Canon T4i vs Leica C-LUX
The Canon EOS Rebel T4i (called Canon 650D in some regions) and the Leica C-LUX are two digital cameras that were officially introduced, respectively, in June 2012 and June 2018. The T4i is a DSLR, while the C-LUX is a fixed lens compact. The cameras are based on an APS-C (T4i) and an one-inch (C-LUX) sensor. The Canon has a resolution of 17.9 megapixels, whereas the Leica provides 20 MP.
Below is an overview of the main specs of the two cameras as a starting point for the comparison.
Going beyond this snapshot of core features and characteristics, what are the differences between the Canon EOS Rebel T4i and the Leica C-LUX? Which one should you buy? Read on to find out how these two cameras compare with respect to their body size, their imaging sensors, their shooting features, their input-output connections, and their reception by expert reviewers.
An illustration of the physical size and weight of the Canon T4i and the Leica C-LUX is provided in the side-by-side display below. The two cameras are presented according to their relative size. Three consecutive views from the front, the top, and the rear side are shown. All size dimensions are rounded to the nearest millimeter.
The C-LUX can be obtained in two different colors (gold, blue), while the T4i is only available in black.
If the front view area (width x height) of the cameras is taken as an aggregate measure of their size, the Leica C-LUX is considerably smaller (43 percent) than the Canon T4i. In this context, it is worth noting that neither the T4i nor the C-LUX are weather-sealed.
The above size and weight comparisons are to some extent incomplete and possibly misleading, as the C-LUX has a lens built in, whereas the T4i is an interchangeable lens camera that requires a separate lens. Attaching the latter will add extra weight and bulk to the setup. You can compare the optics available for the T4i and their specifications in the Canon EF Lens Catalog.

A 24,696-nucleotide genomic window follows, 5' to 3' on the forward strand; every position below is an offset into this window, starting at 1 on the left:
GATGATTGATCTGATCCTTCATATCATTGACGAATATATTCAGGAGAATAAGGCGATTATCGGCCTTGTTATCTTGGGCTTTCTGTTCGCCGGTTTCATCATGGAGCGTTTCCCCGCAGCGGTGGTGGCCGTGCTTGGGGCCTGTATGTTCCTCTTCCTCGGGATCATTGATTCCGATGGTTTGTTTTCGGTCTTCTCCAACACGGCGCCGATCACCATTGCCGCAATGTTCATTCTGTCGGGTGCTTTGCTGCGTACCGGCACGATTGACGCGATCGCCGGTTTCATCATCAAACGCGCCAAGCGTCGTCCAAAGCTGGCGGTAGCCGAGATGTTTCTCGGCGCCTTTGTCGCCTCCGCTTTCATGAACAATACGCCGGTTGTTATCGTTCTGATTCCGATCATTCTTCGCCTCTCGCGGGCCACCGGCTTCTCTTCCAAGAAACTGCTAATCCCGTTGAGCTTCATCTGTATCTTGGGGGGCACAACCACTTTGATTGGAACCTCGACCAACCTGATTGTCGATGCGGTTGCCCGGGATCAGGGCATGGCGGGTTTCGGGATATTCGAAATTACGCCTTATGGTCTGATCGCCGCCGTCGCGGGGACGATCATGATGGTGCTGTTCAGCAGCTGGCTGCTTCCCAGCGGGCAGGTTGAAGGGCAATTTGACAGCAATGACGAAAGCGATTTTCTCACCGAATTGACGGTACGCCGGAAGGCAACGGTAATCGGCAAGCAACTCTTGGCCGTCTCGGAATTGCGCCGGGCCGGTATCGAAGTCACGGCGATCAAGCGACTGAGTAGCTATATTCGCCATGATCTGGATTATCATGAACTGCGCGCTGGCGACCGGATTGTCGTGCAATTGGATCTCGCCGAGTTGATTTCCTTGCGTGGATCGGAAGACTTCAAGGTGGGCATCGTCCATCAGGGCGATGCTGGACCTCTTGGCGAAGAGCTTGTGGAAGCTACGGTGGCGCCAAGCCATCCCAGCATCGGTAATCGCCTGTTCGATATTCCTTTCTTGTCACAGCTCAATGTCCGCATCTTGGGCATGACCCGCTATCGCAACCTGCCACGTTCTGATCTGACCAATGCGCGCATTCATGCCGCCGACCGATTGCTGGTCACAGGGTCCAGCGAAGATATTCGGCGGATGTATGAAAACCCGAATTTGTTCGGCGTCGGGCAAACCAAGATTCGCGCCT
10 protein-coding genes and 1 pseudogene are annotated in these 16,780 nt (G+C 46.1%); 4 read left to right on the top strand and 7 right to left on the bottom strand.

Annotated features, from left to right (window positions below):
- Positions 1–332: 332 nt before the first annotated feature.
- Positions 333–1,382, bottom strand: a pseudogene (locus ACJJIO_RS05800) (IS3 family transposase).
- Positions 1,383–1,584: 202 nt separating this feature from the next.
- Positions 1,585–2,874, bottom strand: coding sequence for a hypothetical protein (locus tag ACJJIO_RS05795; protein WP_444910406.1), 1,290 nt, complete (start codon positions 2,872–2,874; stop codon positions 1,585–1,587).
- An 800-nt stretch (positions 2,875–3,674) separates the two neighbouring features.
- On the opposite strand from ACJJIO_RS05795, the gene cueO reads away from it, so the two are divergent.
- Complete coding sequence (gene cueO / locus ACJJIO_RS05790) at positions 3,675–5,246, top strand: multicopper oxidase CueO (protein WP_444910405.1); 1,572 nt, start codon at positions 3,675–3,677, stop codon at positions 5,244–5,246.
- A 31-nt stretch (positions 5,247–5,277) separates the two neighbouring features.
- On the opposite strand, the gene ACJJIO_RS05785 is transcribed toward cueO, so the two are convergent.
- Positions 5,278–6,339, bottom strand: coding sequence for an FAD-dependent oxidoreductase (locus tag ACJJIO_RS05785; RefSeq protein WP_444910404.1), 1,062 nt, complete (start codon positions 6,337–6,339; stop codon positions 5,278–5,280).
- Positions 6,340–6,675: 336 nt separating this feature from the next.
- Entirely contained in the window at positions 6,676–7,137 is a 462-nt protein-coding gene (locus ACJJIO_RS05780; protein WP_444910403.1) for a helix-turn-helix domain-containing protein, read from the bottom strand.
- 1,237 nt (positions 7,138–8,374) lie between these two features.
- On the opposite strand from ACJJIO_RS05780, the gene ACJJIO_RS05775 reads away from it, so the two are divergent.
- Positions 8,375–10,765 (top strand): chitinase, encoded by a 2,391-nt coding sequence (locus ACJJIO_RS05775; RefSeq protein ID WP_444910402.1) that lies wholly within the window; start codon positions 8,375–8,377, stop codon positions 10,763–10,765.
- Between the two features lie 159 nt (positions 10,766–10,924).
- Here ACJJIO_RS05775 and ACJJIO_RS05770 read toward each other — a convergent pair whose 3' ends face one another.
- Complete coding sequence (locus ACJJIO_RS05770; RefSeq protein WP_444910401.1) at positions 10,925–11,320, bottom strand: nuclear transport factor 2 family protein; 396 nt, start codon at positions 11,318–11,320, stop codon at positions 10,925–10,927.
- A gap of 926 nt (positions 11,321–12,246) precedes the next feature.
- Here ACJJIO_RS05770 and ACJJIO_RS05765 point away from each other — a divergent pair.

The power pack in the C-LUX can be charged via the USB port, which can be very convenient when travelling.
The adjacent table lists the principal physical characteristics of the two cameras alongside a wider set of alternatives. In case you want to display and compare another camera duo, you can use the CAM-parator app to select your camera combination among a large number of options.
|1.||Canon T4i||133 mm||100 mm||79 mm||575 g||440||n||Jun 2012||849|
|2.||Leica C-LUX||113 mm||67 mm||46 mm||340 g||370||n||Jun 2018||1,049|
|3.||Canon G5 X Mark II||111 mm||61 mm||46 mm||340 g||230||n||Jul 2019||899|
|4.||Canon T6s||132 mm||101 mm||78 mm||565 g||440||n||Feb 2015||649|
|5.||Canon T5||130 mm||100 mm||78 mm||480 g||500||n||Feb 2014||449|
|6.||Canon T5i||133 mm||100 mm||79 mm||580 g||440||n||Mar 2013||649|
|7.||Canon T3i||133 mm||100 mm||80 mm||570 g||440||n||Feb 2011||599|
|8.||Canon T2i||129 mm||98 mm||62 mm||530 g||440||n||Feb 2010||699|
|9.||Canon T1i||129 mm||98 mm||62 mm||520 g||400||n||Mar 2009||799|
|10.||Canon XSi||129 mm||98 mm||62 mm||524 g||500||n||Jan 2008||799|
|11.||Canon XTi||127 mm||84 mm||65 mm||556 g||370||n||Aug 2006||799|
|12.||Canon XT||127 mm||94 mm||64 mm||540 g||400||n||Feb 2005||899|
|13.||Canon Rebel||142 mm||99 mm||72 mm||649 g||400||n||Aug 2003||899|
|14.||Leica V-LUX 5||136 mm||97 mm||131 mm||812 g||350||n||Jul 2019||1,249|
|15.||Leica D-LUX 7||115 mm||66 mm||65 mm||392 g||300||n||Nov 2018||1,195|
|16.||Sony RX100 VII||102 mm||58 mm||43 mm||302 g||260||n||Jul 2019||1,199|
|17.||Sony RX100 IV||102 mm||58 mm||41 mm||298 g||280||n||Jun 2015||999|
|Notes: Measurements and pricing do not include easily detachable parts, such as add-on or interchangeable lenses or optional viewfinders.|
The price is, of course, an important factor in any camera decision. The listed launch prices provide an indication of the market segment that the manufacturer of the cameras have been targeting. Normally, street prices remain initially close to the MSRP, but after a couple of months, the first discounts appear. Later in the product cycle and, in particular, when the replacement model is about to appear, further discounting and stock clearance sales often push the camera price considerably down.
The size of the sensor inside a digital camera is one of the key determinants of image quality. A large sensor will tend to have larger individual pixels that provide better low-light sensitivity, wider dynamic range, and richer color-depth than smaller pixel-units in a sensor of the same technological generation. Further, a large sensor camera will give the photographer additional creative options when using shallow depth-of-field to isolate a subject from its background. On the downside, larger sensors tend to be more expensive and lead to bigger and heavier cameras and lenses.
Of the two cameras under consideration, the Canon T4i features an APS-C sensor and the Leica C-LUX an one-inch sensor. The sensor area in the C-LUX is 65 percent smaller. As a result of these sensor size differences, the cameras have a format factor of, respectively, 1.6 and 2.7. Both cameras have a native aspect ratio (sensor width to sensor height) of 3:2.